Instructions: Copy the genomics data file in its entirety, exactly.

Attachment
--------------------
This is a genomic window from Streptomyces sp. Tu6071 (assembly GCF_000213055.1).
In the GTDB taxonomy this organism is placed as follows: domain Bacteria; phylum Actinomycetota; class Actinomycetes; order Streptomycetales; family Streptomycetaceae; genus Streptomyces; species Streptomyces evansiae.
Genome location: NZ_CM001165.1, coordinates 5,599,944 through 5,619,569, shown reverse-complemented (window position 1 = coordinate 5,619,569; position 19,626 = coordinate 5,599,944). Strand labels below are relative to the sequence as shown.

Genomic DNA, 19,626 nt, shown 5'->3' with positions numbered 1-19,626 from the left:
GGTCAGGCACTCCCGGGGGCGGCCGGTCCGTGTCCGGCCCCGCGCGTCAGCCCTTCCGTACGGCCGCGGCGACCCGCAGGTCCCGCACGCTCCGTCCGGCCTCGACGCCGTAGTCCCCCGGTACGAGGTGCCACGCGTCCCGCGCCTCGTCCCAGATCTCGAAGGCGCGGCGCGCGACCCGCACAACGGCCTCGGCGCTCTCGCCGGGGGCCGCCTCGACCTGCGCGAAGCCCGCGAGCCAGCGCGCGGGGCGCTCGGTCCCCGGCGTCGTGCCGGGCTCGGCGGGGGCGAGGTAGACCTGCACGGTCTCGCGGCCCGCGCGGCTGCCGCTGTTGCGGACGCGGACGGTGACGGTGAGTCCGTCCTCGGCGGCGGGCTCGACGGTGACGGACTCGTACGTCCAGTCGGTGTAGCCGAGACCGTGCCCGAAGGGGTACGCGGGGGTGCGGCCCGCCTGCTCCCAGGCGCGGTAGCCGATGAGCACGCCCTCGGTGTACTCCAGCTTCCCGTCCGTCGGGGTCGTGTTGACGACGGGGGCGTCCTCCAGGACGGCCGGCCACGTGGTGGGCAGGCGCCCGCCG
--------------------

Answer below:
This is a genomic window from Streptomyces sp. Tu6071 (assembly GCF_000213055.1).
In the GTDB taxonomy this organism is placed as follows: domain Bacteria; phylum Actinomycetota; class Actinomycetes; order Streptomycetales; family Streptomycetaceae; genus Streptomyces; species Streptomyces evansiae.
Genome location: NZ_CM001165.1, coordinates 5,599,944 through 5,619,569, shown reverse-complemented (window position 1 = coordinate 5,619,569; position 19,626 = coordinate 5,599,944). Strand labels below are relative to the sequence as shown.

Genomic DNA, 19,626 nt, shown 5'->3' with positions numbered 1-19,626 from the left:
GGTCAGGCACTCCCGGGGGCGGCCGGTCCGTGTCCGGCCCCGCGCGTCAGCCCTTCCGTACGGCCGCGGCGACCCGCAGGTCCCGCACGCTCCGTCCGGCCTCGACGCCGTAGTCCCCCGGTACGAGGTGCCACGCGTCCCGCGCCTCGTCCCAGATCTCGAAGGCGCGGCGCGCGACCCGCACAACGGCCTCGGCGCTCTCGCCGGGGGCCGCCTCGACCTGCGCGAAGCCCGCGAGCCAGCGCGCGGGGCGCTCGGTCCCCGGCGTCGTGCCGGGCTCGGCGGGGGCGAGGTAGACCTGCACGGTCTCGCGGCCCGCGCGGCTGCCGCTGTTGCGGACGCGGACGGTGACGGTGAGTCCGTCCTCGGCGGCGGGCTCGACGGTGACGGACTCGTACGTCCAGTCGGTGTAGCCGAGACCGTGCCCGAAGGGGTACGCGGGGGTGCGGCCCGCCTGCTCCCAGGCGCGGTAGCCGATGAGCACGCCCTCGGTGTACTCCAGCTTCCCGTCCGTCGGGGTCGTGTTGACGACGGGGGCGTCCTCCAGGACGGCCGGCCACGTGGTGGGCAGGCGCCCGCCG